Last, but by no means least, is the music. I'm a philistine, I rarely notice anything apart from loud Painkiller rock - but dear sweet Jesus the music in Republic Commando is wonderful, and easily the best in any game that I've played in recent years. Choirs chant, orchestras orchestrate and familiar Star Wars licks pound your ears into near delirium - it really is quite fantastic.

Final Words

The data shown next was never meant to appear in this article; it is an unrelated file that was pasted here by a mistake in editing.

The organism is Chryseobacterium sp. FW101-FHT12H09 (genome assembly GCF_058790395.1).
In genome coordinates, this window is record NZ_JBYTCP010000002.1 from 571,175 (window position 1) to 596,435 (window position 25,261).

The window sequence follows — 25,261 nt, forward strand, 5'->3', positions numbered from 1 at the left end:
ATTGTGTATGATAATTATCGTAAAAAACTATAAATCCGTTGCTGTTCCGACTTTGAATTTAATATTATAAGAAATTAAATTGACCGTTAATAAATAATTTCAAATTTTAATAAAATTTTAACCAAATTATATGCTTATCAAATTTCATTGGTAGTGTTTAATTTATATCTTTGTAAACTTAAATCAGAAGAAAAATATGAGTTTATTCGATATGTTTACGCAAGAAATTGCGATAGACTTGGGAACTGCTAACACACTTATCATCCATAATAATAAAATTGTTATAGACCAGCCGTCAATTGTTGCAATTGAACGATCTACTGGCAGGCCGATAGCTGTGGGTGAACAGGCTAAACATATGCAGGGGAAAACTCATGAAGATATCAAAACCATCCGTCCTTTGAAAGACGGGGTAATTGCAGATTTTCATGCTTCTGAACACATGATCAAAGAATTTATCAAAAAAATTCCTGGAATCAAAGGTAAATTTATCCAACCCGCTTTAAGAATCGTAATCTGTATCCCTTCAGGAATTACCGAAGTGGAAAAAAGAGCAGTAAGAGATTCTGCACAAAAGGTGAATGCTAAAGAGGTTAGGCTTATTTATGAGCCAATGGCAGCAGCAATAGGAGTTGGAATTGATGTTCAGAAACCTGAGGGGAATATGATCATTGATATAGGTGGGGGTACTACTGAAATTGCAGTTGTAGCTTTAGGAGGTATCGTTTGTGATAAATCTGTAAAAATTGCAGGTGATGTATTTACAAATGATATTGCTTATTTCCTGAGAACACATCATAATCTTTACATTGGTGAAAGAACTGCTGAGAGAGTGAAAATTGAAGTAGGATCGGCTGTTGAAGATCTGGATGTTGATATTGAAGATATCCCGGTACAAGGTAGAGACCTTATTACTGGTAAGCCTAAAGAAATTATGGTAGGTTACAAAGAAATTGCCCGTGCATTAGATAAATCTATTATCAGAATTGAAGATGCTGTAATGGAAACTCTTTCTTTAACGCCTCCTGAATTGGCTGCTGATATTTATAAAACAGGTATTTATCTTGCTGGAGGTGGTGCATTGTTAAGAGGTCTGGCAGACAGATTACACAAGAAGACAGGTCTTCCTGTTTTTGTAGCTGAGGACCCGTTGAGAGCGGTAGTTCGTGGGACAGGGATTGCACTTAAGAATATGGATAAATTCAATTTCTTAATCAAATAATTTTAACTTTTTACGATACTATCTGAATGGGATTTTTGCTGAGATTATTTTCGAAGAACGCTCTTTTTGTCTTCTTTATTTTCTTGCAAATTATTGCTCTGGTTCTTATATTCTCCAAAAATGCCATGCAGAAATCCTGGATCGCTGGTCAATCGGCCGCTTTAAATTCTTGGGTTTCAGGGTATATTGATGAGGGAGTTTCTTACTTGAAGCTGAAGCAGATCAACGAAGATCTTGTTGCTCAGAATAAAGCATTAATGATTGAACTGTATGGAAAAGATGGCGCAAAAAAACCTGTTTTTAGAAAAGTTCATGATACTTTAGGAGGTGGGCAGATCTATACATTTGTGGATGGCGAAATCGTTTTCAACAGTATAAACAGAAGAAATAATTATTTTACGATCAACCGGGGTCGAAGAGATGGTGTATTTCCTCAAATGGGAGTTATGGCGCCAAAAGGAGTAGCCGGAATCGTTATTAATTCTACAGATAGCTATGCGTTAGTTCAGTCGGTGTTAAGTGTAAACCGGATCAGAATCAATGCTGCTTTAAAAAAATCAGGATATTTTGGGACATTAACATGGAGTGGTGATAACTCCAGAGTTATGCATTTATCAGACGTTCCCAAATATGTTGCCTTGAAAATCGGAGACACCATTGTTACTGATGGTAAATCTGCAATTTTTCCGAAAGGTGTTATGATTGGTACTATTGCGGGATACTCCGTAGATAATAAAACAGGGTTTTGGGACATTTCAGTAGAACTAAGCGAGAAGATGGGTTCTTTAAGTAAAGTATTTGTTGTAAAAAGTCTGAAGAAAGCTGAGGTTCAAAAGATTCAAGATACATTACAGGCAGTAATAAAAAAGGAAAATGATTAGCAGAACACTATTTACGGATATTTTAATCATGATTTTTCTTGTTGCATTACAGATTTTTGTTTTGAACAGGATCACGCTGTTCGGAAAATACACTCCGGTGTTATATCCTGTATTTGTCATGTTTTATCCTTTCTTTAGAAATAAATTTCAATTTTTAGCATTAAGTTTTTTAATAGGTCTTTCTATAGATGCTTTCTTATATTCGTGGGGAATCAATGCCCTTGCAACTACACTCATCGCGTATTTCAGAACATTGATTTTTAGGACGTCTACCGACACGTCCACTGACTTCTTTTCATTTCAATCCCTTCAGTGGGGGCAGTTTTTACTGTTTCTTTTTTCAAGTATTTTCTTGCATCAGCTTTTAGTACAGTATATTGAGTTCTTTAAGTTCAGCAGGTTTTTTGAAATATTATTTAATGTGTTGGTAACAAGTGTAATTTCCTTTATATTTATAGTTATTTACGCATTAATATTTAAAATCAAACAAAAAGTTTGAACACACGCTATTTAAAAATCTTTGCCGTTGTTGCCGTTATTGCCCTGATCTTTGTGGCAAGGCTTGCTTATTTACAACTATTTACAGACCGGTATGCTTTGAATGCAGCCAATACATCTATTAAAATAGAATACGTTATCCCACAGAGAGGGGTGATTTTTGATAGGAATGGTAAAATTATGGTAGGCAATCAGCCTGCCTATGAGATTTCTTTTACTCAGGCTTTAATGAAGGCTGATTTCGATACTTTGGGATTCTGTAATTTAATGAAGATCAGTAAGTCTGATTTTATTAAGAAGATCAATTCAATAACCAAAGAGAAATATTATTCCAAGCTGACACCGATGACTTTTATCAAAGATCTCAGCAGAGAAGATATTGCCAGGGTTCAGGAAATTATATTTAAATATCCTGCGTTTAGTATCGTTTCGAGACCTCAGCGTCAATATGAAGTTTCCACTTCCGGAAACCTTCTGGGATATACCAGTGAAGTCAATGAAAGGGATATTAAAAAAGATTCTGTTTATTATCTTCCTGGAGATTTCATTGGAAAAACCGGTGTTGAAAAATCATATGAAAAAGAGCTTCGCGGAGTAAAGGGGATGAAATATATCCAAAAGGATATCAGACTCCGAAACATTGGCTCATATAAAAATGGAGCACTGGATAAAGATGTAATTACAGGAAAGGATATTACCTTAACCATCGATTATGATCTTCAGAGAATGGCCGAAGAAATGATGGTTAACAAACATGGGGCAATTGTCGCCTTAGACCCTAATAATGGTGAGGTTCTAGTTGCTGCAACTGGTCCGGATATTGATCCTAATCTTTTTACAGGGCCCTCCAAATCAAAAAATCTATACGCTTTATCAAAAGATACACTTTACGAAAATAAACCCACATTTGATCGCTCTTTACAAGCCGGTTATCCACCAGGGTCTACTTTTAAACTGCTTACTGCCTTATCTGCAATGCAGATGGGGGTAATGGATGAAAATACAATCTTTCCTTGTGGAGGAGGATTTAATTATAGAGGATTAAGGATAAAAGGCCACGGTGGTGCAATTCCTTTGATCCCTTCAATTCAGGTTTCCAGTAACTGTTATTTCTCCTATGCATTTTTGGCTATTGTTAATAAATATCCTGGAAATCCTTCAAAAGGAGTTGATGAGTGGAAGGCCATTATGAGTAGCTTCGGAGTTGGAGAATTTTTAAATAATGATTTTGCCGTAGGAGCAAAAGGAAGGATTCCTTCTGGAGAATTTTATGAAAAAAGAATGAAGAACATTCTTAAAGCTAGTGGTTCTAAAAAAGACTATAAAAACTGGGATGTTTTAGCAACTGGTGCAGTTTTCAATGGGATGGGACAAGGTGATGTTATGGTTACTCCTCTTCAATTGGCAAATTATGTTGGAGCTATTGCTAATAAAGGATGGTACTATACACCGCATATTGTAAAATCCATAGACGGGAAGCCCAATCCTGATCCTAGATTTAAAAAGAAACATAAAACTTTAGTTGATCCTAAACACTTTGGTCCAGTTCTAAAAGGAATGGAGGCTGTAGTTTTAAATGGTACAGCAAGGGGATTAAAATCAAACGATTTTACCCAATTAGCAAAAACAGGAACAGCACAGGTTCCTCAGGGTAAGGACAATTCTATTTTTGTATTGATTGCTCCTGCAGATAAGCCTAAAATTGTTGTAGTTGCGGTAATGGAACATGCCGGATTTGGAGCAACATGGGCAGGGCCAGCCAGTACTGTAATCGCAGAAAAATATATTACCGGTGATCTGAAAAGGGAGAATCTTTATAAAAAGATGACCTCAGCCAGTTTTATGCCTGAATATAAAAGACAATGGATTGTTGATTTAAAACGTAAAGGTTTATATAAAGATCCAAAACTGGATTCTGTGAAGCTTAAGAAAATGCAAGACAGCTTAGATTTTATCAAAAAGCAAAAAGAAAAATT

Republic Commando isn't rocket science: almost in the same way that opinion was split down the middle over Attack Of The Clones, this is designed for gamers who live in the box marked let's shoot stuff' rather than let's sit down and think about this'. It isn't an out-and-out success either, but there is an underlying charm and sparkle that simply cannot be denied. After so many dismal years, there's evidence that somewhere deep down in the LucasArts caverns, there's suddenly a flicker of hope for the future. A new hope, if you will. Or at least an almost-new, second-hand one that still looks slightly optimistic. Even if it is a bit grubby and has been in the wars a little. And a little bit of hope is far better than none at all.